Monday 23 March 2015

Critical reviews of The Jesus Storybook Bible

The children’s Bibles market is massive these days. Much like other forms of children’s literature they have also gained a substantial adult readership – especially Sally Lloyd-Jones’ The Jesus Storybook Bible - and yet there is surprisingly little reflection on them.

A while back I spent some time researching them and then wrote a review article for Themelios about two of the most popular: The Big Picture Story Bible (BPSB) and The Jesus Storybook Bible (JSB) (available here). I was actually quite critical about The Jesus Storybook Bible and was advised by friends to prepare for a backlash, given its popularity. That never came, I suspect because my review was so painstakingly thorough that no one made it to the end. Anyway, I was reminded of it the other day when someone highlighted this even more negative review and so I thought I’d post some concluding highlights from my review here:

Given this book's popularity, it is worth repeating myself. The JSP does speak of God's anger at sin, but the primary account of the human plight is that we are his children who doubt his love rather than, in the terms of Rom 1:21, rebellious idolaters who refuse to honour him as God or give thanks to him. In JSB we are clearly objects of divine love, but it less clear that we are also objects of divine wrath (Eph 2:3). This creates something of a tension within the story bible. When Jesus dies, "the full force of the storm of God's fierce anger at sin was coming down" (306), but little of what comes before prepares us for that as the fitting or necessary solution to the plight. As Justin Taylor writes, "My one qualm is that it so emphasizes the (legitimate) biblical theme of God's yearning/wooing love that the theme of judgment and wrath in the OT stories tends to be muted; when the story comes to the cross, the readers have not really been ‘set up' very well to understand the need for propitiation.” This over-emphasis, as I have argued above, also pulls some of the OT stories and the life and teaching of Jesus out of shape.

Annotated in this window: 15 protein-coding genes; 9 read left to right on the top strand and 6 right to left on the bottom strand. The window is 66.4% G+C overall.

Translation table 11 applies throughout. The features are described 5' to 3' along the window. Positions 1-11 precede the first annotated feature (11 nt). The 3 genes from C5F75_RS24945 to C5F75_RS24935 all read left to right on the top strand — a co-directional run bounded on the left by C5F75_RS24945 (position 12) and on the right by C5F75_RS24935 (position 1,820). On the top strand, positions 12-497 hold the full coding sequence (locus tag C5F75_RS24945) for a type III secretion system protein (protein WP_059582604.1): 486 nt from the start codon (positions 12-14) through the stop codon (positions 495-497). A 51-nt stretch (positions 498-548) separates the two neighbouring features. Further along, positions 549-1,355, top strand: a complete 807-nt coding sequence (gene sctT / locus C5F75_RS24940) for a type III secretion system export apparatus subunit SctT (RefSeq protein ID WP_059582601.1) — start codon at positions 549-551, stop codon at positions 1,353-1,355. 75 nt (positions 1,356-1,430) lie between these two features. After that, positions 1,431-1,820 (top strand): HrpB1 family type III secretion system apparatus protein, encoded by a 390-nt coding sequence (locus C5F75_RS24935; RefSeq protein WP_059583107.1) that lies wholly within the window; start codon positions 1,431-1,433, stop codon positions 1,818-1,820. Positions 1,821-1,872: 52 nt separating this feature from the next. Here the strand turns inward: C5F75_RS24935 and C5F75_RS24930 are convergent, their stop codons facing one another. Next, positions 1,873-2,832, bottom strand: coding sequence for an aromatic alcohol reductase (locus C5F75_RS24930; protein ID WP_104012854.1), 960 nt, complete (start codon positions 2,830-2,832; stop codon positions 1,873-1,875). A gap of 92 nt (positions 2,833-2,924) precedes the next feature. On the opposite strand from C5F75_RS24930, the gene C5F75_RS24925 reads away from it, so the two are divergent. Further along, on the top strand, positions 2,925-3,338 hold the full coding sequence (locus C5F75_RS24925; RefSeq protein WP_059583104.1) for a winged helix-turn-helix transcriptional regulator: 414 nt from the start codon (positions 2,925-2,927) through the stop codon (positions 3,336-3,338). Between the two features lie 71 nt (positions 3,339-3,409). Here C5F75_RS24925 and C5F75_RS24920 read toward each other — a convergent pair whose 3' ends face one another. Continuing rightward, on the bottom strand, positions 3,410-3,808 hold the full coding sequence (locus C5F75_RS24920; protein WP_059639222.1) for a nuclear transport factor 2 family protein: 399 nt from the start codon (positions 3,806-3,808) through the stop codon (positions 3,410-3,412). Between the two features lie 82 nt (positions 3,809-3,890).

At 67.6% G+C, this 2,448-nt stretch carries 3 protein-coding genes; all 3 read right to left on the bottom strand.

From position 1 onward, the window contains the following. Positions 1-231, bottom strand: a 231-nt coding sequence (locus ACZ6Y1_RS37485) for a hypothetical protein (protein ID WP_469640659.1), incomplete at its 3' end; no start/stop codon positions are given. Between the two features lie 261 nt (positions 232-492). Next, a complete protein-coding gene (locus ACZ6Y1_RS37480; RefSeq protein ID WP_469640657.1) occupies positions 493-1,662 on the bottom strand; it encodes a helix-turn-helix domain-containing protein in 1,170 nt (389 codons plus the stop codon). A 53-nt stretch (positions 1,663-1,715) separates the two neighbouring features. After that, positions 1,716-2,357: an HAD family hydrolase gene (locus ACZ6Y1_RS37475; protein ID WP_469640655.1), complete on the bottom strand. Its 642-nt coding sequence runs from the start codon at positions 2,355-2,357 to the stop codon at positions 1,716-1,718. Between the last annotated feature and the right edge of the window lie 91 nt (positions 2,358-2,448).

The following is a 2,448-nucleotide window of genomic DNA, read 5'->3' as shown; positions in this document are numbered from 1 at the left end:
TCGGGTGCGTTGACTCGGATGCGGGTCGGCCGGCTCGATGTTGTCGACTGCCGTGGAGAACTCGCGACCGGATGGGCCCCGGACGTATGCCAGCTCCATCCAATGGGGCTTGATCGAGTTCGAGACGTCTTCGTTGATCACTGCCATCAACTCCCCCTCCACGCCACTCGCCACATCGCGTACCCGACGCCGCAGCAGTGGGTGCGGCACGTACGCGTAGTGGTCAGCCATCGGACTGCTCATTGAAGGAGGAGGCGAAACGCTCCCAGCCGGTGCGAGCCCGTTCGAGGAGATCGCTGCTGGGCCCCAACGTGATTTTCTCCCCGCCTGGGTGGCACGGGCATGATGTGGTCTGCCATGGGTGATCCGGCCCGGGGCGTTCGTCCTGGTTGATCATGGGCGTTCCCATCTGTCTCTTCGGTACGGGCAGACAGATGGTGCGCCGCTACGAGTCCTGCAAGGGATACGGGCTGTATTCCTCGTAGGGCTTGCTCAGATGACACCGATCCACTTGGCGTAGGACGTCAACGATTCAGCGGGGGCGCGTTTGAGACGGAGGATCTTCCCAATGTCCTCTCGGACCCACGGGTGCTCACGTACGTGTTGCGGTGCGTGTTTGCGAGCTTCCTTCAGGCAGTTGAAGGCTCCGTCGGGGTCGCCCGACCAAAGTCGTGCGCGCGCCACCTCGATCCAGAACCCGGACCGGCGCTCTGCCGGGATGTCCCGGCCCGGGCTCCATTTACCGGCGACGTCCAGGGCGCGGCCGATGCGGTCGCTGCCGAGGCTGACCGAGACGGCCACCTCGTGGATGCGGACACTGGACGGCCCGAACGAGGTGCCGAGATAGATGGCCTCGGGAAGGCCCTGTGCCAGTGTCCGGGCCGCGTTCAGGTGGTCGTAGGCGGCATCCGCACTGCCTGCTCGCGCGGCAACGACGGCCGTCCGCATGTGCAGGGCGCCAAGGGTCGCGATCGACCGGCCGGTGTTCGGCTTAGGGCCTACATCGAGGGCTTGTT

JSB aims to relate the stories of the Bible to the larger story of salvation, and, more specifically, to show how the OT narratives prefigure Christ's role in that salvation, hence The Jesus Storybook Bible. It chooses the love of God for his children as the central theme, which is certainly a more relational and dynamic choice than BPSB's categories of people, place, and rule. Lloyd-Jones's talents as a storyteller are clear, hence The Jesus Storybook Bible, as are Jago's as an artist, and the same humour, depth, and richness suffuses both of their efforts. JSB often artfully and movingly makes connections between OT passages and their christological fulfilment. The stories, creatively retold, place the emphasis as much on "storybook" as "bible," but JSB brilliantly captures the drama, humour, and earthy reality of many of the narratives. The emphasis on the unconditional love of God is well-deployed against the thought that we might earn or lose it on account of how we look, what we have, or what we do. On the other hand, its emphasis without sufficient reference to God's authority or holiness creates a tension with JSB's clear account of the wrath-bearing death of Jesus. The characterisation of humanity principally as God's children deceived into thinking that God does not love them makes the necessity of Jesus' death harder to integrate and the wonder of it harder to grasp. It also shapes the account of Jesus' earthly ministry: attractive in its beauty but hardly ever challenging in its authority, power, or purity. For that reason I would want to use JSB more selectively and cannot offer the unconditional endorsement that others often give it.